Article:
Surrealpolitik: Surrealism and Modern Poetry: Outline of an Approach

Author: Haskell M. Block


Quick Summary

Argues that the usual definitions and explanations are too limited, especially in their focus on Breton and his small cadre. Makes the point that many poets use the same techniques, and that the surrealist poets are not necessarily the best exemplars of surrealist poetry.


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The result is that virtually without exception, critics and historians have described the movement as the effort of a small group of French writers who rallied around Andre Breton in 1924 and whose poetry is important chiefly as an illustration of the limitations or aberrations of his doctrines. I do not wish to discount the importance of Breton or the so-called Paris school, yet their activities are plainly only a part of the story, and with the passage of time their importance has diminished perceptibly...A more comprehensive view would suggest that surrealism in poetry is not simply an attitude or a set of doctrines, but a technique and a language of poetic expression common to widely separated and even otherwise unrelated poets, and cannot be confined to the definition of an école littéraire. (page 175)
Tags: [Surrealism]
Surrealist poetry may be largely of French origin, but it certainly did not begin with the publication of the first surrealist manifesto in 1924. Guillermo de Torre in his perceptive study published in the following year, Literaturas Europeas de Vanguardia, saw absolutely none of the originality that Breton claimed for his allegedly new movement...Marcel Raymond has also pointed out that the movement proclaimed by Breton had previously arisen in several places. Breton' insistence on the primacy of dream and vision and his repudiation of conscious control in the creative act corresponded on the plane of technique to what poets had been doing for over a decade before the outbreak of la Révolution Surréaliste. Historically, it is difficult to justify the identification of Breton and literary surrealism, yet this identification is by now almost a commonplace of literary history, tacitly assumed at least as often as it is asserted. (page 175)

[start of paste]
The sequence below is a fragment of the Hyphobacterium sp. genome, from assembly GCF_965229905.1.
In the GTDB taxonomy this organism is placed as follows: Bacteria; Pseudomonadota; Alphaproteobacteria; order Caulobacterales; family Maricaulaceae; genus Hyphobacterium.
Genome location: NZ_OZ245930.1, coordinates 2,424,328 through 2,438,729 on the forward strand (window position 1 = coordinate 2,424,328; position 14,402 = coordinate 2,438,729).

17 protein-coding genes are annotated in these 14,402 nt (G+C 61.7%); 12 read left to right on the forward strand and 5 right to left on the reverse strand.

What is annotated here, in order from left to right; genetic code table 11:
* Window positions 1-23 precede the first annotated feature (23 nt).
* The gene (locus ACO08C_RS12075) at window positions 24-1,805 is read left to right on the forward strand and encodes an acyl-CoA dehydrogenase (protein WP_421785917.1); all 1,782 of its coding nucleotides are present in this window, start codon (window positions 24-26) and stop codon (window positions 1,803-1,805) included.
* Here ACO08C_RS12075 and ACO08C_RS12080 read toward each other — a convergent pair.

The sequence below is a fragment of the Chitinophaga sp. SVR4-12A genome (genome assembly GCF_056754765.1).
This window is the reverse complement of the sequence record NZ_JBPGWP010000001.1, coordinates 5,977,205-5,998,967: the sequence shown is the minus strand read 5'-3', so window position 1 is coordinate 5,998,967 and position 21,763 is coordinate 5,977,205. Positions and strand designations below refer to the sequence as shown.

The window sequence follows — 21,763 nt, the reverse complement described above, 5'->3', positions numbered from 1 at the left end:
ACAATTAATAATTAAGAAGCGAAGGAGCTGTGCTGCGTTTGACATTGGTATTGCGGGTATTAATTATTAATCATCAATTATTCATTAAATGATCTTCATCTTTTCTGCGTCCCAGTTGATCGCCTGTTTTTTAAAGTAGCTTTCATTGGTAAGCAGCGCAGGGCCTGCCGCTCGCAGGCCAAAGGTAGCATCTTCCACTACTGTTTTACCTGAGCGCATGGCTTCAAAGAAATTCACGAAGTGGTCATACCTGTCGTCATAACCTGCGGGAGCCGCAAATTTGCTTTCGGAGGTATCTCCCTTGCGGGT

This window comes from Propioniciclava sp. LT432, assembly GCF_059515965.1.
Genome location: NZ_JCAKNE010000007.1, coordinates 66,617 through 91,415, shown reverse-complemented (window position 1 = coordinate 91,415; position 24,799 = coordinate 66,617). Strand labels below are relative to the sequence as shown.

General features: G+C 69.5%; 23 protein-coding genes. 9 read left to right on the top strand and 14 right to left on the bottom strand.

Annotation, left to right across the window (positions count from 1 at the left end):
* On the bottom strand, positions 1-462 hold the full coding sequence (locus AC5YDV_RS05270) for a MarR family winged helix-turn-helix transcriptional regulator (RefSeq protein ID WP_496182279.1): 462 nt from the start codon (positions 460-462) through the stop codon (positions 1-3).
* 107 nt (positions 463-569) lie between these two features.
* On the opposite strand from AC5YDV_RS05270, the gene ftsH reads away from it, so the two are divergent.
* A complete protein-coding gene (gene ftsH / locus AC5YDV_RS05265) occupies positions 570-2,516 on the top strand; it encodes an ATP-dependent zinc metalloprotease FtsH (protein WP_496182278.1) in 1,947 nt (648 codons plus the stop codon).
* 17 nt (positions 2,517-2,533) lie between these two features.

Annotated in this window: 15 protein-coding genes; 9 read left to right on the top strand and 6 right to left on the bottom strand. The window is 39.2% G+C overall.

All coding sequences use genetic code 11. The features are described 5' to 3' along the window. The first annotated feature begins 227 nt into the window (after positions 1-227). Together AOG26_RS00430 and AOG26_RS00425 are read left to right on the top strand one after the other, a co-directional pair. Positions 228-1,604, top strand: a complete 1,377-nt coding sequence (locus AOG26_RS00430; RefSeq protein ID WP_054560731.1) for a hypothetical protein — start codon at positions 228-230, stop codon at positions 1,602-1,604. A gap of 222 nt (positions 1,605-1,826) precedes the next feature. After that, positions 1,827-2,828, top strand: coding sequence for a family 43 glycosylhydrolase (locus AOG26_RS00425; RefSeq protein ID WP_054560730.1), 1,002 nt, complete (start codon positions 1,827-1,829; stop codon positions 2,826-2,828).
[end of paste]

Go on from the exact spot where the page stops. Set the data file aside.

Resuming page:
Tags: [Surrealism]
Federico Garcia Lorca, Pablo Neruda, or Hart Crane are not surrealist poets in precisely the same way as Paul Eluard, yet there are important affinities in both theory and technique which can be appropriately described as part of surrealist expression. Without the appeal to inner violence and disorder, the invocation of dreams, visions, and hallucinations, the transformation of language, the rejection of logical structure and linear metaphor, the poetry of all of these writers would be far different from what it is. In its antecedents as in its consequences, surrealism is too anarchic and individualistic to be reduced to a formula. It is best described in the broadest possible sense as a current of poetic expression inhering finally not so much in doctrines and personal relationships as in works, and it is these works which are of primary importance in any attempt to evaluate the role of surrealism in contemporary poetry. (page 176)
Tags: [Surrealism]
The crucial event in the history of this phase of modern poetry is not the publication of the Manifeste du Surréalisme in 1924, but the cataclysm of 1914-1918. It is no surprise that the adolescence of almost every important surrealist poet should coincide with these dates. Confronted by a chaotic world seemingly bereft of values, poets turned within themselves for a source of authenticity and certitude...As early as 1915, [Pierre] Reverdy emphasized the role of dreams and the distortion of external reality in creating an alogical, irregular poetry, rising out of the juxtaposition and clash of discordant planes of experience. (page 177)
Tags: [Surrealism]